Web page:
Duma nationalist MP urges universal fingerprinting of travelers

Duma nationalist MP urges universal fingerprinting of travelers
As Russian, and especially Moscow city, authorities hold a fresh campaign of fighting illegal immigration, the nationalist LDPR suggests introducing obligatory fingerprinting for all travelers – Russians and foreigners – staying in cities.

Existing Russian laws demand registration with the Federal Migration service for both non-citizens who arrive in the country and citizens who travel away from their place of permanent residence for more than a week.

State Duma MP Roman Khudyakov (LDPR) has prepared a bill which would order anyone registering in a city or town to also undergo fingerprinting and have their data stored in a special database.

According to Khudyakov’s bill, violators of these rules would be fined 50,000 rubles (US$1,500) and if they are foreigners – extradited from Russia with a 15-year ban on re-entering the country (the current laws only order a five-year entry ban).

The sponsor of the bill has told Izvestia daily that this measure would help to fight against the widespread practice of illegal migrants either using counterfeit registration papers, or buying real ones from corrupt officials who turn a blind eye to various violations.

The MP said that he had planned to suggest the new procedure only for Russia’s two largest cities – Moscow and St. Petersburg – but later decided to make the law universal as this would make life easier for law enforcers.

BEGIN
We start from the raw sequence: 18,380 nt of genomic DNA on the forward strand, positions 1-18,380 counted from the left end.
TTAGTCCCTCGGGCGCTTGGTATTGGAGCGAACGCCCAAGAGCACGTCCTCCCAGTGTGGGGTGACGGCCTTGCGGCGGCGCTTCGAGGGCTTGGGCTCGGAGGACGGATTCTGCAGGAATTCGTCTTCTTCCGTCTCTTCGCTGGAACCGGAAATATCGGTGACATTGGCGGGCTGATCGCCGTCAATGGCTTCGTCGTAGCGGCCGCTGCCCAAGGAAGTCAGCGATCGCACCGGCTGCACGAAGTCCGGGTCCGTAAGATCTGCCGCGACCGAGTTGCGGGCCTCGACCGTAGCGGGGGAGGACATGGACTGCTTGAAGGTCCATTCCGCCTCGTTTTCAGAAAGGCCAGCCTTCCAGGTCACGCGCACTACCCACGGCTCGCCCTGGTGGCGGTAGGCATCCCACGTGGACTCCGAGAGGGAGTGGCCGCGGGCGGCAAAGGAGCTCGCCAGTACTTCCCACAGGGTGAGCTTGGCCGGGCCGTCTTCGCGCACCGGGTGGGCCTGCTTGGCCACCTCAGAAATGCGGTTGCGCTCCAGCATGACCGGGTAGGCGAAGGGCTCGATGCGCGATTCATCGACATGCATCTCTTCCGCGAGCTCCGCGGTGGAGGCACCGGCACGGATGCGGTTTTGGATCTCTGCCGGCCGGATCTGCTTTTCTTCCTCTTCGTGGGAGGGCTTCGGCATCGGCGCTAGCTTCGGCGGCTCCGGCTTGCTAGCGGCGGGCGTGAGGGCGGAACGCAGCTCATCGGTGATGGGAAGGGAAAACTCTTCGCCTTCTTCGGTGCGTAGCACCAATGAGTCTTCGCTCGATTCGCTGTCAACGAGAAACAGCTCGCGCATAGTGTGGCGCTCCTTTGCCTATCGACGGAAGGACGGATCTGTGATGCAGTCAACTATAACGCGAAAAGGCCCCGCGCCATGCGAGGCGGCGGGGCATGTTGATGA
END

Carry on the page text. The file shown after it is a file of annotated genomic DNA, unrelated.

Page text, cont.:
At the same time the lawmaker noted that he understood the sensitivity and importance of the topic.

We must be open for migrants - and first of all for our former compatriots who seek to return to their motherland. But we must not create anarchy, but instead try to build an organized migration system” Khudyakov told the paper.

The initiative was made public as authorities in Moscow and other major Russian cities launched a major campaign against illegal immigrants. The situation reached its climax after an incident at one of Moscow’s markets in which a small group of plain-clothes police had to endure a fistfight with traders as they attempted to detain a man suspected of raping an underage girl. One of the agents ended up in hospital with a cracked skull and his attacker was detained as he tried to flee to his home region, the southern Russian Republic of Dagestan.

The City of Moscow is readying for a mayoral poll that is due in early September, and it is no wonder that the scandal immediately hit the headlines and drew comments from local and national leaders.

President Vladimir Putin blasted the capital’s law enforcement over alleged corruption and soon several officers who worked at the infamous market were put in custody and faced charges of criminal negligence.

The city authorities promised that the whole market would soon be razed and a highway will be built in its place.

The Federal Migration Service and Moscow police then launched a crackdown on illegal migration, raiding the city’s markets, construction sites, dormitories and tenements. Hundreds of people were detained and officials had to organize tent camps for those awaiting extradition.

Human Rights activists and some foreign embassies have voiced concern over the situation, but Russian officials promised that they soon would create the rules for the camps and the laws regulating their work and status.

According to Word Bank estimates, the number of registered migrant workers in Russia amounts to about 12 million, with the majority living and working in large cities. Only about 2 million of them are officially registered.